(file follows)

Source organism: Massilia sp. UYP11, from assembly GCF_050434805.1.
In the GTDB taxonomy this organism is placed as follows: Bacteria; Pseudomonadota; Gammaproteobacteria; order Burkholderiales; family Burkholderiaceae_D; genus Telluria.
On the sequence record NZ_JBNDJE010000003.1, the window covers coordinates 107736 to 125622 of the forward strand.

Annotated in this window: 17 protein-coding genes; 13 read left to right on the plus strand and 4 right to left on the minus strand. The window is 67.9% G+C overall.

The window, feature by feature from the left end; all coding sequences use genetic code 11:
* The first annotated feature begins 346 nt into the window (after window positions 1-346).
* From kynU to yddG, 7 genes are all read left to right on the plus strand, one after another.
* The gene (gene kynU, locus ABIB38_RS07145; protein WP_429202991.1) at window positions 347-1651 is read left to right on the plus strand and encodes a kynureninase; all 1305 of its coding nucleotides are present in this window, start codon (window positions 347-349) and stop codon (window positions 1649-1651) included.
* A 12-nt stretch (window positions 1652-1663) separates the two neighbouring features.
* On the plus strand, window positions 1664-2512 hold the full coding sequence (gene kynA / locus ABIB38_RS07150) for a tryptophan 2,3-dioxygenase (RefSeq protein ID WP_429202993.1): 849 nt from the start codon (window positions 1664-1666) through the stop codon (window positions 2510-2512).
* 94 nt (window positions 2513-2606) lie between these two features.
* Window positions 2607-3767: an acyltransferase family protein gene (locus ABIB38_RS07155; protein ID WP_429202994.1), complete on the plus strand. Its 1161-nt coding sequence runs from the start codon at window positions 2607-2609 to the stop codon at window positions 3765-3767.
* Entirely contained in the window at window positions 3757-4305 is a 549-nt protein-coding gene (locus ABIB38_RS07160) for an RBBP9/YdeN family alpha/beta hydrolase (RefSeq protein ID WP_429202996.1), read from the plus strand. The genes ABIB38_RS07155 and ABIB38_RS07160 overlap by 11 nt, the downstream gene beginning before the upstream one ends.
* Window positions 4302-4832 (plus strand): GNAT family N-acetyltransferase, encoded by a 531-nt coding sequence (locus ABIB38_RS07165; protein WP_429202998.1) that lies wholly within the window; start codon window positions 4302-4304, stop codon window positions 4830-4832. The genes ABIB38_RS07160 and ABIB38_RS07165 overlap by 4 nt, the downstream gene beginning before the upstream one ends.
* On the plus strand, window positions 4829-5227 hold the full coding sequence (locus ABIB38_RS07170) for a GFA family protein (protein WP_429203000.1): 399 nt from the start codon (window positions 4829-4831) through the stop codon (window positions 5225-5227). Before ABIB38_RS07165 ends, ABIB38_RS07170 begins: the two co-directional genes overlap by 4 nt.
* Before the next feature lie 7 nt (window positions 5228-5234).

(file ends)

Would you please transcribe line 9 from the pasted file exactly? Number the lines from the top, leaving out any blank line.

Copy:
* A 12-nt stretch (window positions 1652-1663) separates the two neighbouring features.